On this brisk sunny day, I caught up with Thea Camara on the Magnificent Mile in Chicago. She was preparing for her Red Carpet premiere of the Spike Lee’s new movie “Chiraq”. She invited me along for some power shopping in the beautiful stores on Michigan avenue. Thea showed up in her signature style wearing a smile that could light up a room. We exchanged hugs and caught up on family news before we dove in deep about the success she has experienced in her acting career.
I share some of her insights and teachable moments here.
1. Where did the love of acting coming from? When I was a little girl, my parents would entertain their guests. My father would play his harmonica and my mom would sing. I found myself questioning, “Why didn’t they pursue their passions? Why didn’t they develop them?” I vowed to myself that when I discover my talent, I would lean into it. I loved watching movies. I would connect to characters and do reenactments for my family and friends. I remember watching Good Times and saying I could be Thelma. Then I saw “Annie Get Your Gun” and I totally connected to the character. That’s when I knew I wanted more. So, my parents allowed me to attend a community acting class and it was there, where I was told that I was a “natural”. I completely fell in love with the process.
2. So many people think it is too late to follow their dreams. Please share with us how old you were when you got started in the industry and how you started? What obstacles have you had to overcome? Well, I believe its too late when you’re 6 Feet underground. There’s a great line in one of my favorite movies called Shaw Shank Redemption. Get busy living or Get busy dying. I chose to LIVE! I official reconnecting to the thought of being and actress in 2006-2007. I believe I was around 43. I decided to take some time off from Corporate America. While I was off, I caught Tasha Smith on the Mo’nqiue Show (which is no longer on). She was talking about her acting workshop T.S.A.W (Tasha Smith Acting Workshop). It sparked my interest all over again. I decided to attend her 3-day workshop in Atlanta. From there I felt fueled to just go for it. I was warned that the rejection is real and I needed to have some pretty thick skin to survive. There were many obstacles but the one that comes to mind is keeping the balance. Having your priorities in order is key. I have a strong faith and an extremely supportive family.
3. Many would say you do not fit the industry standard when it comes to your beautiful look? How did you refine beauty for yourself and the acting world?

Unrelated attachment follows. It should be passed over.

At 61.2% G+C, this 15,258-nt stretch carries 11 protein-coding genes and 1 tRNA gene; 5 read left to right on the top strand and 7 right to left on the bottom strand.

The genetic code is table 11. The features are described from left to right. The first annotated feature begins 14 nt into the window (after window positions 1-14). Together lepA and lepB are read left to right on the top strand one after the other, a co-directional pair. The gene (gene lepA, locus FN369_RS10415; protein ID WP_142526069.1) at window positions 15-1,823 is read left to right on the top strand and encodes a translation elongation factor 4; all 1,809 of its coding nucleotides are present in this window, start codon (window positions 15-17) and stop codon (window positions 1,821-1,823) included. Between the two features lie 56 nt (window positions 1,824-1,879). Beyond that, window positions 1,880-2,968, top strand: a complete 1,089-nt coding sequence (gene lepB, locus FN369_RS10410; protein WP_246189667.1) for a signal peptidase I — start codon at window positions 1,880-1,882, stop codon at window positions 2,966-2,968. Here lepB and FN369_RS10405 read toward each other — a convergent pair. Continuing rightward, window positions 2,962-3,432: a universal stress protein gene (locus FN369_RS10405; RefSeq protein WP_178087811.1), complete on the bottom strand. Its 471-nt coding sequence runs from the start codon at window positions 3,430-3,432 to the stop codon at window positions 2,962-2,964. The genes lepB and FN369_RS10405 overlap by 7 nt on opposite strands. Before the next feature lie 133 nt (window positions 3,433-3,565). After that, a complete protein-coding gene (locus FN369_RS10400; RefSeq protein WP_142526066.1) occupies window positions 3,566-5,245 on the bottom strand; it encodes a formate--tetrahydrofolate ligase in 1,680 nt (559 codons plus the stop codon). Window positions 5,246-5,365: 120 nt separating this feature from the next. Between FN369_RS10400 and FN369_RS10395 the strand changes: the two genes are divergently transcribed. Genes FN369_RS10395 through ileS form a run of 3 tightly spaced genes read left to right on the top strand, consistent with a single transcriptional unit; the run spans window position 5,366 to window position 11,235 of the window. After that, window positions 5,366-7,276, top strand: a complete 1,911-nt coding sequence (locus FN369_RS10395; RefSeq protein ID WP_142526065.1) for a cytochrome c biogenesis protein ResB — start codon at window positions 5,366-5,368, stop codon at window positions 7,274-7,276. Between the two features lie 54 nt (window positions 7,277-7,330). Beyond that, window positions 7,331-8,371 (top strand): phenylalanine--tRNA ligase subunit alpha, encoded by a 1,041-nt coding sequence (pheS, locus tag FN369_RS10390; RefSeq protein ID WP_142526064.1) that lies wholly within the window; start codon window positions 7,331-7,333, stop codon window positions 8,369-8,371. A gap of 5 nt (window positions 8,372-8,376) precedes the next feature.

I accept myself just as I am. I make no excuses for my curves or the extra weight. When I walk in the room I walk in with full figured confidence. I’ve learned over the years how to package what I have and wear clothing that compliments my figure. Let’s not get it twisted, the industry is focused on image, age, ethnicity, etc. You must fit in a category. My focus is to make sure that I’m my best version of me when I show up.
4. How has coaching enhanced your vision? What were some key profitability centers that your coach helped you design?
Recognizing my strengths & weakness was huge. I know today that I’m not only an actress but I can write, coach others, and much more. Making sure that you invest in yourself is key. Having someone to listen to you, critique your work, and your thought process is important. There are many techniques to use. Most times coaches can see something in you that you can’t see in yourself. However, I had to become vulnerable to receive the gift. It’s important to invest in yourself.
5. What projects are you currently working on and what is exciting about your life now? Over the summer I was able to join the cast of Spike Lee’s latest movie Chiraq. I’ve recently completed an episode on Chicago Med as Irma Dunn the lab technician. This show will air December 15, 2015 on NBC. I also appear in Christopher’s Nolen’s latest feature film called For the Love of Christmas, Kings TV pilot ( Chris Love), and two feature films Lost Girl (Ed Wilson) and Uncovered (Trex Tehaila).
6. Many women struggle with balancing work and family. What’s your secret for keeping it all together? I keep what’s important #1 and that’s my relationship with God and my family.
7. What opportunities opened the door for you and what tips can you offer others that want to have the success you have had? In my opinion each one has perpelled me to the next. However, building relationships with people in the industry has yield me much success. My biggest break before working on Spike Lee’s newest film called Chiraq was with Christopher Nolen. Unbeknownst to me; Christopher had been watching my work over the years. He choose me to play the mom in his movie 72 Hours. The ensemble cast had some heavy hitters: Harry Lennix, Teri J. Vaughn, Brely Evan, Timon Kyle Durrett, Cynda Williams, Brian Hooks and Tangi Miller. From there I worked with Kimberly Conner on two of her films Jump In with Karen Malina White & Before I Do starring Omar Gooding, Jensen Atwood. I was also casted by Michael Lanus in his film called The Hood staring Malik Yoba, Darren Jones of Chiraq. What’s next for me is a feature on Dick Wolfs Chicago Med airing Dec 15th. I helped when & wherever possible on film production as a PA (Production Assistant) or as an APOC (Assistant production office coordinator). Stand-In, wherever there is a possibility to learn. I asked lots of questions too. Being visible on social media is key as well. I would engage with industry folks as much as I could. Sharing there posts, showing up at their events, etc.